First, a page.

New Zealand television viewers first encountered Conon Fraser as presenter of the weekly NZBC programme The World Around Us in June 1964. The 10-minute programme, which he also wrote, was aimed at school-age children and gave viewers a background to the news using films, maps and pictures. It screened on Mondays until December 1965.
Before joining the NZBC Fraser had been a freelance writer. He was born in Cambridge, England, and educated at Marlborough and the Royal Military Academy, Sandhurst. In 1951 he resigned his commission in the Royal Artillery and worked as a writer. His output included adventure stories for boys and a book on Captain Cook. He came to New Zealand in 1958.
From May to December 1966 Fraser produced a new programme, Pictorial Magazine, dealing with facets of the New Zealand way of life, which took viewers to all parts of the country. Screened in a Sunday night primetime slot it grew in popularity. After a Christmas holiday break the magazine programme re-appeared with a new title — Looking at New Zealand.
Early programmes were usually made up of two- or three-minute snippets, so it was unusual for the contents of an individual programme to be publicised. Such was the programme’s success that it was sufficient to advertise the programme’s title alone to attract and hold its audience.
As producer, Fraser was Wellington-based and did not travel as extensively as the programme’s contents may have suggested. It was estimated that some 60 per cent of film shot for Looking at New Zealand was the work of "stringers" — freelance cameramen that the NZBC had stationed all over the country, equipped with a 16mm camera and a supply of film, and ready to race off to film local events or news items as required.
Along with items that took a leisurely look at holiday spots, there was the occasional thrill. Visiting Denniston in early 1967 with cameraman Pierre Lods, Fraser rode the hair-raising incline not long before its closure.
Beverley (future Chief Ombudsman) Wakem became Fraser's production assistant, and Iain McLean was director for many of the longer items. As time went on production resources grew and single-subject programmes became more common. The first programme of 1968, sub-titled The Third Island, dealt with Stewart Island and was directed by Derek Morton.
The last Looking at New Zealand programme to be made by Fraser was broadcast on Sunday December 15, 1968. It had as its subject the Tuhoe people of the Urewera, the “children of the mist”. In February 1969, Fraser joined the National Film Unit as a Unit Director.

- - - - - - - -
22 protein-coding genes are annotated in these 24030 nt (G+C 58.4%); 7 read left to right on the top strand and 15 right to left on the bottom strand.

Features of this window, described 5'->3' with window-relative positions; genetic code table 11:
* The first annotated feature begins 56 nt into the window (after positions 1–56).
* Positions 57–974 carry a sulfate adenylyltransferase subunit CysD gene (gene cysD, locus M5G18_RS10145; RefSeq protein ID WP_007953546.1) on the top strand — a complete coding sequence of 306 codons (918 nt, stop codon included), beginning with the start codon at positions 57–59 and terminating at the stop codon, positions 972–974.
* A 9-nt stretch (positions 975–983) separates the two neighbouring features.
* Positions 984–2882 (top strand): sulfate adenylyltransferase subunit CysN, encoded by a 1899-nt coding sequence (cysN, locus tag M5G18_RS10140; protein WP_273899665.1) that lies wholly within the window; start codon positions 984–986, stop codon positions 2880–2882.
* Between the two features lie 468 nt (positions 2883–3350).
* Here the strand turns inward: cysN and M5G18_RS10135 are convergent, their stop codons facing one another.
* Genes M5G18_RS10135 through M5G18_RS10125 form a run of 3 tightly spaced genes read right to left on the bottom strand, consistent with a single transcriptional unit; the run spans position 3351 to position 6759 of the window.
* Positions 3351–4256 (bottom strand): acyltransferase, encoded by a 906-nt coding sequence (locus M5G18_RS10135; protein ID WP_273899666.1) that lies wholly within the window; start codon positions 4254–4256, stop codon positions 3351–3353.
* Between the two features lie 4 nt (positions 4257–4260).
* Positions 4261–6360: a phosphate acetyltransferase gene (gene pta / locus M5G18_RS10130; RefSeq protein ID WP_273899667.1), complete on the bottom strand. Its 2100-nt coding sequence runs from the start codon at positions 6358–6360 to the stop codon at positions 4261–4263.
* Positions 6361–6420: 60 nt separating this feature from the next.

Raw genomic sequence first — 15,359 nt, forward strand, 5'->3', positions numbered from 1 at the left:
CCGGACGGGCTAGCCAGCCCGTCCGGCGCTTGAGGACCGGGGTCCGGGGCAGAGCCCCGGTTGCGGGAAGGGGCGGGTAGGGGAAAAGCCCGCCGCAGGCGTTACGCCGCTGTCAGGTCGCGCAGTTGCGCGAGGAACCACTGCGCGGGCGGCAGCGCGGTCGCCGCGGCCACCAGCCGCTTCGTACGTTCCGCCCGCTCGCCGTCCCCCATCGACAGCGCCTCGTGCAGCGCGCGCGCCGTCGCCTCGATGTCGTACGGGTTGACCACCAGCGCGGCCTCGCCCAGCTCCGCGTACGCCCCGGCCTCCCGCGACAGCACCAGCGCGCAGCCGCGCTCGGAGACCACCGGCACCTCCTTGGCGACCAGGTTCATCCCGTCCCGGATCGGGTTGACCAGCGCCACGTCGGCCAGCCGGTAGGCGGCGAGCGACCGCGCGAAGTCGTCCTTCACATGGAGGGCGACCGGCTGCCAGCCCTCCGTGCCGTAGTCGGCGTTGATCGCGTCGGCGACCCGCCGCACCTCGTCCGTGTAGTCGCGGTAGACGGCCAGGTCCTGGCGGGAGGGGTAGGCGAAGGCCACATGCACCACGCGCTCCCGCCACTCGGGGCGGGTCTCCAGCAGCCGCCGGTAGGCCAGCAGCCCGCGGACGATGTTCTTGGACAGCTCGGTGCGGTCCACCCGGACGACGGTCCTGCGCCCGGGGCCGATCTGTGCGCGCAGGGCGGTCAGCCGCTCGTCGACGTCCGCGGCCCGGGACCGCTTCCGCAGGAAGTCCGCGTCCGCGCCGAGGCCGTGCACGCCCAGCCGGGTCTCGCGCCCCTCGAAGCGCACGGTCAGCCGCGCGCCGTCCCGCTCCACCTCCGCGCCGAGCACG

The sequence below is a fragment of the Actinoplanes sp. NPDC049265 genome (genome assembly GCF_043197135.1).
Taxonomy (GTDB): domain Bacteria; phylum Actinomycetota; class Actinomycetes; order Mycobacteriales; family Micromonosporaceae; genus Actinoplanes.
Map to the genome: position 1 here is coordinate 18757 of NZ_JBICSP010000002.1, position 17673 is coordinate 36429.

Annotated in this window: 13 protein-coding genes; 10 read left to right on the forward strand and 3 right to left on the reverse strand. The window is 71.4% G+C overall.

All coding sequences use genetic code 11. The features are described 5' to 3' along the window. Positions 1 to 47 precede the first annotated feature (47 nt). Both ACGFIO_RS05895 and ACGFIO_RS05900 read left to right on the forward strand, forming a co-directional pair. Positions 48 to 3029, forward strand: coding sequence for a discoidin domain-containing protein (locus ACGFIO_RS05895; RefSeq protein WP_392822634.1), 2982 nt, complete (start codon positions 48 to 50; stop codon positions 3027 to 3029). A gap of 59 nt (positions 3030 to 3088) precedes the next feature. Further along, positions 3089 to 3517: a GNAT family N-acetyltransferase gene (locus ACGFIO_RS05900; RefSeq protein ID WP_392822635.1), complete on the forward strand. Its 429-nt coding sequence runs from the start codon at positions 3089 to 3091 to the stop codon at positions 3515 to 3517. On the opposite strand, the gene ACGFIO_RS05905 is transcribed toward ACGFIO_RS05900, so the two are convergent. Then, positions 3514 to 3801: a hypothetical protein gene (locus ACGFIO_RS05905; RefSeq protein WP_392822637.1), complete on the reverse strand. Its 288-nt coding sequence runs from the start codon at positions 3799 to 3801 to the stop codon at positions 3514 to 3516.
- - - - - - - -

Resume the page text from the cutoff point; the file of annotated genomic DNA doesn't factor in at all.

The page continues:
Although the NZBC continued to make Looking at New Zealand for another year, the publication of Fraser’s 1969 book of the same title cemented his association with the series he had made so popular.
In one of his first films for the NFU, The Oyster Men, he was able to develop his documentary film making skills, free from the demands of a weekly schedule and with the big screen in mind. Tongariro Power (1970), made for theatrical release, was his first colour film.
On most films he was writer and director, but he also worked on three programmes of the NFU’s series for television The Years Back as researcher and editor.
In Children of the Mist (1974), he tackled in greater depth a subject that had featured in his last Looking at New Zealand programme. The new film was in 35mm colour and went on circuit with the feature Games 74.
Among other films he directed were the educational films Arteries of Power, and The Erosion of Our Land, and further shorts for theatrical release such as The Kauri and Coal Valley. The latter won, among other awards, a Mitra Award of Honour at the 26th Asian Film Festival in 1980.
When the decline in demand for theatrical short films left television as the principal outlet for NFU films, he wrote and directed Off The Ground, a three-part series dealing with the history of aviation in New Zealand.
Also for television release were Tarawera (1986), a dramatised documentary marking the centenary of the destructive eruption, and Beyond The Roaring Forties - The Story of New Zealand's Sub-Antarctic Islands (1986). His book of the same title was published to coincide with the screening of the latter film.
Retiring from the NFU in 1986, he pursued his interest in the outdoors and continued to write, including a book on the Enderby Settlement of the Auckland Islands for Otago University Press. Fraser died on 17 June 2014, aged 84.
Writing and Original Research by Clive Sowry
Conon Fraser, Beyond The Roaring Forties – New Zealand's Sub-Antarctic Islands (Wellington: Government Printing Office Publishing, 1986)
Lynne Walsh, ‘Much-praised film on coalminers was no picnic for NFU’ – Evening Post, August 20, 1980, page 17
Conon Fraser, Looking at New Zealand (Christchurch: Whitcombe & Tombs Limited, 1969)
‘Children of the Mist’ – New Zealand Listener, Vol. 59 No. 1522, December 6, 1968, page 4
‘Notebook – Television” – New Zealand Listener, Vol. 59 No. 1504, August 9, 1968, page 26
‘Our Way of Life’ – New Zealand Listener, Vol. 53 No. 1367, December 17, 1965, page 28
‘People – The Writer and His World” – New Zealand Listener, Vol. 51 No. 1297, August 7, 1964, page 10.